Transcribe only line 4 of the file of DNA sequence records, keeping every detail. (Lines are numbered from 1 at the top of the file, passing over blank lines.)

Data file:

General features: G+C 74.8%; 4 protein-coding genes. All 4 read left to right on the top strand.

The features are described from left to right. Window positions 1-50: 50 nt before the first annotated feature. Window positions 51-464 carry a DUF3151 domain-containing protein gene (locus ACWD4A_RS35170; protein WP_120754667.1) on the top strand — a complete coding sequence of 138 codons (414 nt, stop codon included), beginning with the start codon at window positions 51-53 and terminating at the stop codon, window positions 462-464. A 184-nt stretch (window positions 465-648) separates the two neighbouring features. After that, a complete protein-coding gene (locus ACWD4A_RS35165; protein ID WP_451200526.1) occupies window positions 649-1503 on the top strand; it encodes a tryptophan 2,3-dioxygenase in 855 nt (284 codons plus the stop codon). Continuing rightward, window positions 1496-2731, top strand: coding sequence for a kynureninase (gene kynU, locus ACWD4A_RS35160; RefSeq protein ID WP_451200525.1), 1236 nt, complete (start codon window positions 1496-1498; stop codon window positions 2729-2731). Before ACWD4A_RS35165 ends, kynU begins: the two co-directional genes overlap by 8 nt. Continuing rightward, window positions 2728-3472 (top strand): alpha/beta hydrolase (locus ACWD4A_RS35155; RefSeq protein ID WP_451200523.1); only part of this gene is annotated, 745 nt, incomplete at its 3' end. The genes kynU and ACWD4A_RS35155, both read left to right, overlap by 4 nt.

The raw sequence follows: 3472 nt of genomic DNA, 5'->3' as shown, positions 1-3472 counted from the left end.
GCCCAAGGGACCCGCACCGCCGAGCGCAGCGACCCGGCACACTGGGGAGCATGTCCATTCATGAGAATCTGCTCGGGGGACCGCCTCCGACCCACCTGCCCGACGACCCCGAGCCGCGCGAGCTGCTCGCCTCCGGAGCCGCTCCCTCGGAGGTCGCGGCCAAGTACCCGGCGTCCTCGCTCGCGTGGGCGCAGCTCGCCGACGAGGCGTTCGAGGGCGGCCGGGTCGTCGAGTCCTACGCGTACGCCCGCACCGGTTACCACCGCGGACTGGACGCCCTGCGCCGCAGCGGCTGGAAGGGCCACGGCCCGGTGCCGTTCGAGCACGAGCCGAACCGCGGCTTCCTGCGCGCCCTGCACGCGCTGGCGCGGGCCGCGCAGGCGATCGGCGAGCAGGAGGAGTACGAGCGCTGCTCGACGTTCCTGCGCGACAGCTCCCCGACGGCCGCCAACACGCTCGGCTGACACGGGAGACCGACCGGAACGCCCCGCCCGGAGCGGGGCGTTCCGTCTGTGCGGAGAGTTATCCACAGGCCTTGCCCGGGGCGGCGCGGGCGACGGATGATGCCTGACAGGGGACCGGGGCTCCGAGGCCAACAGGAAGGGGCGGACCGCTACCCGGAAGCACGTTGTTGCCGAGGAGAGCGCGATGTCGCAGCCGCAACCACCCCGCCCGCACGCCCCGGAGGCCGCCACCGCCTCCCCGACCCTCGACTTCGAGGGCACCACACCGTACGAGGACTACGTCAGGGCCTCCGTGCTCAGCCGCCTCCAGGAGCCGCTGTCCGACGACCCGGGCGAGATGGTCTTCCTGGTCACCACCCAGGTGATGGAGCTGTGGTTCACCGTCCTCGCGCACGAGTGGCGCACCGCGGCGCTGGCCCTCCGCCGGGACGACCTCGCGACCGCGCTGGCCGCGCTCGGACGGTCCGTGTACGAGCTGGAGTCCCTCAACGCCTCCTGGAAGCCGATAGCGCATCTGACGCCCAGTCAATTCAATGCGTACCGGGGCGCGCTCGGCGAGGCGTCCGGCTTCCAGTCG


GCCCAAGGGACCCGCACCGCCGAGCGCAGCGACCCGGCACACTGGGGAGCATGTCCATTCATGAGAATCTGCTCGGGGGACCGCCTCCGACCCACCTGCCCGACGACCCCGAGCCGCGCGAGCTGCTCGCCTCCGGAGCCGCTCCCTCGGAGGTCGCGGCCAAGTACCCGGCGTCCTCGCTCGCGTGGGCGCAGCTCGCCGACGAGGCGTTCGAGGGCGGCCGGGTCGTCGAGTCCTACGCGTACGCCCGCACCGGTTACCACCGCGGACTGGACGCCCTGCGCCGCAGCGGCTGGAAGGGCCACGGCCCGGTGCCGTTCGAGCACGAGCCGAACCGCGGCTTCCTGCGCGCCCTGCACGCGCTGGCGCGGGCCGCGCAGGCGATCGGCGAGCAGGAGGAGTACGAGCGCTGCTCGACGTTCCTGCGCGACAGCTCCCCGACGGCCGCCAACACGCTCGGCTGACACGGGAGACCGACCGGAACGCCCCGCCCGGAGCGGGGCGTTCCGTCTGTGCGGAGAGTTATCCACAGGCCTTGCCCGGGGCGGCGCGGGCGACGGATGATGCCTGACAGGGGACCGGGGCTCCGAGGCCAACAGGAAGGGGCGGACCGCTACCCGGAAGCACGTTGTTGCCGAGGAGAGCGCGATGTCGCAGCCGCAACCACCCCGCCCGCACGCCCCGGAGGCCGCCACCGCCTCCCCGACCCTCGACTTCGAGGGCACCACACCGTACGAGGACTACGTCAGGGCCTCCGTGCTCAGCCGCCTCCAGGAGCCGCTGTCCGACGACCCGGGCGAGATGGTCTTCCTGGTCACCACCCAGGTGATGGAGCTGTGGTTCACCGTCCTCGCGCACGAGTGGCGCACCGCGGCGCTGGCCCTCCGCCGGGACGACCTCGCGACCGCGCTGGCCGCGCTCGGACGGTCCGTGTACGAGCTGGAGTCCCTCAACGCCTCCTGGAAGCCGATAGCGCATCTGACGCCCAGTCAATTCAATGCGTACCGGGGCGCGCTCGGCGAGGCGTCCGGCTTCCAGTCG